For those thinking that the finalized reforms to the state-worker pension system took care of all its issues, think again.
The outstanding problem is the fund’s assumed rate of return. At the moment it is 7.5 percent. And with the reforms, this rate of return would put the system on a path of long-term health. But that rate of return is not even close to reality.
In the last decade, the system has returned 4.8 percent, which means that the fund is not on a path to long-term sustainability with the current contribution and benefit levels.
Change will not be easy, since just a 1 percent decline in the assumed rate of return – to a still unrealistic 6.5 percent – will increase the unfunded liability by roughly $500 million, which logic dictates then would require either increased contributions or decreased benefits.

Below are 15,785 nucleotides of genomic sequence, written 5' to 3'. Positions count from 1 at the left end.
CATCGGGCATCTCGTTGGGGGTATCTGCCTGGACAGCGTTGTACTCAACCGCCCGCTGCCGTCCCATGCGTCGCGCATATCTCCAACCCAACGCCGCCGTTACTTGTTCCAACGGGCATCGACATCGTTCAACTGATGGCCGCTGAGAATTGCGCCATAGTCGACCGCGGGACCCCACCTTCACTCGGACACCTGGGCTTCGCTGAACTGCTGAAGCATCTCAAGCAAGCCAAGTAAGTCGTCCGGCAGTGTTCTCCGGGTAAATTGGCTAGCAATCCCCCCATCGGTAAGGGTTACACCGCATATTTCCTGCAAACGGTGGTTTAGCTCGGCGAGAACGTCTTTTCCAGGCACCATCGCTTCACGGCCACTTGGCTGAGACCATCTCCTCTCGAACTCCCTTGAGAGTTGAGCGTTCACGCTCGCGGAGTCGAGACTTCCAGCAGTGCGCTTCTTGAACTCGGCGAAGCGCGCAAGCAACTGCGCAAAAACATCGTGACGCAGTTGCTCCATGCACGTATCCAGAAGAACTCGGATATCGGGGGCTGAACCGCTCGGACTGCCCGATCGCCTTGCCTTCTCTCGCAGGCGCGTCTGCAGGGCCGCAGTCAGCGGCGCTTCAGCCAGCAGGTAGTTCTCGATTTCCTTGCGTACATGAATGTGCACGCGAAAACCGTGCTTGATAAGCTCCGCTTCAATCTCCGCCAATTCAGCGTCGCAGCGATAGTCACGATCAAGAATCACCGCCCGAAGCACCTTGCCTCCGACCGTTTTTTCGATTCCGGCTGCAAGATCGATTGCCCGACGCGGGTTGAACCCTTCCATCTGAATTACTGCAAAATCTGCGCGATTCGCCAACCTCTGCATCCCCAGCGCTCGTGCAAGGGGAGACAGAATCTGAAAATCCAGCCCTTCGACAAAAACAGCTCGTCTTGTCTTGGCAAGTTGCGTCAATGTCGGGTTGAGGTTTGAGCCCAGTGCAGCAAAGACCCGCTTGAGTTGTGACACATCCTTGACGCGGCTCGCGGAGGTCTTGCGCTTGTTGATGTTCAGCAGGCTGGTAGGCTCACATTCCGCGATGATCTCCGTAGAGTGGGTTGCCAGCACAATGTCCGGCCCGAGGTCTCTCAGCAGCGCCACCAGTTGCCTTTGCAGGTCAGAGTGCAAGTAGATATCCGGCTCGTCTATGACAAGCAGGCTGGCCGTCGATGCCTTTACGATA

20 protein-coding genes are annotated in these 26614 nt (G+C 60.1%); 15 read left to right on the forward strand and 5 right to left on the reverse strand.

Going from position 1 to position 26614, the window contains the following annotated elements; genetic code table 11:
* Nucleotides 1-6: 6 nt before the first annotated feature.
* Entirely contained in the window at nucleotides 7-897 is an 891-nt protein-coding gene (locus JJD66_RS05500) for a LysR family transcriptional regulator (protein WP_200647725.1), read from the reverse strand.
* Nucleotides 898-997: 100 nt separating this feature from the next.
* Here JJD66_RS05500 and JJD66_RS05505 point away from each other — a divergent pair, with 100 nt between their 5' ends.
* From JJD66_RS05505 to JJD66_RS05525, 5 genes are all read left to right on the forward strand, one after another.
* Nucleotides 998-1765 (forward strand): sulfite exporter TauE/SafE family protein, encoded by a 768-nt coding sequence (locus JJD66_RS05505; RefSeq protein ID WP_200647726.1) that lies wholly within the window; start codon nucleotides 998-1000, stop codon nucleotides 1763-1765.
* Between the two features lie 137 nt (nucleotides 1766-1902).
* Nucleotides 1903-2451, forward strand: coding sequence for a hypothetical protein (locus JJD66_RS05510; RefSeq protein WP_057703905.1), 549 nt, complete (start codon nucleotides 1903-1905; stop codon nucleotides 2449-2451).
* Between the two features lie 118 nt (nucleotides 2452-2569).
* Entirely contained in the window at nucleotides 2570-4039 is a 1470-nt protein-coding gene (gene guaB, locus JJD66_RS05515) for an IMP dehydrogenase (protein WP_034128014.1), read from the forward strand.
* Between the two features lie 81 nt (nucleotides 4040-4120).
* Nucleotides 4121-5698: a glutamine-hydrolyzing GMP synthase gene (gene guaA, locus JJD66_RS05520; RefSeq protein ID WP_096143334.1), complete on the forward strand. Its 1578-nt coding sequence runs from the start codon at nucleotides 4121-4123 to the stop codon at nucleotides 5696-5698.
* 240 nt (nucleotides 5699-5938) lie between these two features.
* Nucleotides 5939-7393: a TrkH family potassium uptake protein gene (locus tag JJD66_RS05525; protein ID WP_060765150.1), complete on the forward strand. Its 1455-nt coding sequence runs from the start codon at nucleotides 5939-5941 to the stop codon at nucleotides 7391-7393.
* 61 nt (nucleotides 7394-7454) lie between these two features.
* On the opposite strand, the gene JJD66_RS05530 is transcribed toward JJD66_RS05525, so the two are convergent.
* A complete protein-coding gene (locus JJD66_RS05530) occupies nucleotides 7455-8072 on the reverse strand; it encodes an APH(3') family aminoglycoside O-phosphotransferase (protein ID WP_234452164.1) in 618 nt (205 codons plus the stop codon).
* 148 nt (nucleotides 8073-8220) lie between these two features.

So, what to do? It is time for all the parties involved, the state as well as its employees, to sit down and craft a solution that is fair to both the taxpayers and the workers. To not do so is a serious abuse of the public trust. •